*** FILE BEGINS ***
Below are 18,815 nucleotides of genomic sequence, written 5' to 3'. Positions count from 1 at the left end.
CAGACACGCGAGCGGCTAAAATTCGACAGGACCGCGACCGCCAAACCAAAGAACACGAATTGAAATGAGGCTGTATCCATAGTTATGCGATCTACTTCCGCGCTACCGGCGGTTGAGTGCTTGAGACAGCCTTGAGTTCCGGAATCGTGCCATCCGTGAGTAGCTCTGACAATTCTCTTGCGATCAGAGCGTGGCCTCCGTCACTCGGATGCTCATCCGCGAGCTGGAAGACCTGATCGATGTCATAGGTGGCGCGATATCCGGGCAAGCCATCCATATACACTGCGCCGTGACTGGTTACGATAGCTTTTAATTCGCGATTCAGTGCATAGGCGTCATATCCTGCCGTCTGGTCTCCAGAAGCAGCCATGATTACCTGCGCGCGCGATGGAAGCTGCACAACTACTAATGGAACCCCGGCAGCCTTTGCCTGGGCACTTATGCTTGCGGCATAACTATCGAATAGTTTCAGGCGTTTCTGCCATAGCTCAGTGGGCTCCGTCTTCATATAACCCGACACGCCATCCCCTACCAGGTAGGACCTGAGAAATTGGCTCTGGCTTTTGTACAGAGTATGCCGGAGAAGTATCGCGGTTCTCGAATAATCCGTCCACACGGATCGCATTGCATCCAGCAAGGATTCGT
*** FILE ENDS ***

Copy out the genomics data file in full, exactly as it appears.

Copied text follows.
Below are 18,815 nucleotides of genomic sequence, written 5' to 3'. Positions count from 1 at the left end.
CAGACACGCGAGCGGCTAAAATTCGACAGGACCGCGACCGCCAAACCAAAGAACACGAATTGAAATGAGGCTGTATCCATAGTTATGCGATCTACTTCCGCGCTACCGGCGGTTGAGTGCTTGAGACAGCCTTGAGTTCCGGAATCGTGCCATCCGTGAGTAGCTCTGACAATTCTCTTGCGATCAGAGCGTGGCCTCCGTCACTCGGATGCTCATCCGCGAGCTGGAAGACCTGATCGATGTCATAGGTGGCGCGATATCCGGGCAAGCCATCCATATACACTGCGCCGTGACTGGTTACGATAGCTTTTAATTCGCGATTCAGTGCATAGGCGTCATATCCTGCCGTCTGGTCTCCAGAAGCAGCCATGATTACCTGCGCGCGCGATGGAAGCTGCACAACTACTAATGGAACCCCGGCAGCCTTTGCCTGGGCACTTATGCTTGCGGCATAACTATCGAATAGTTTCAGGCGTTTCTGCCATAGCTCAGTGGGCTCCGTCTTCATATAACCCGACACGCCATCCCCTACCAGGTAGGACCTGAGAAATTGGCTCTGGCTTTTGTACAGAGTATGCCGGAGAAGTATCGCGGTTCTCGAATAATCCGTCCACACGGATCGCATTGCATCCAGCAAGGATTCGT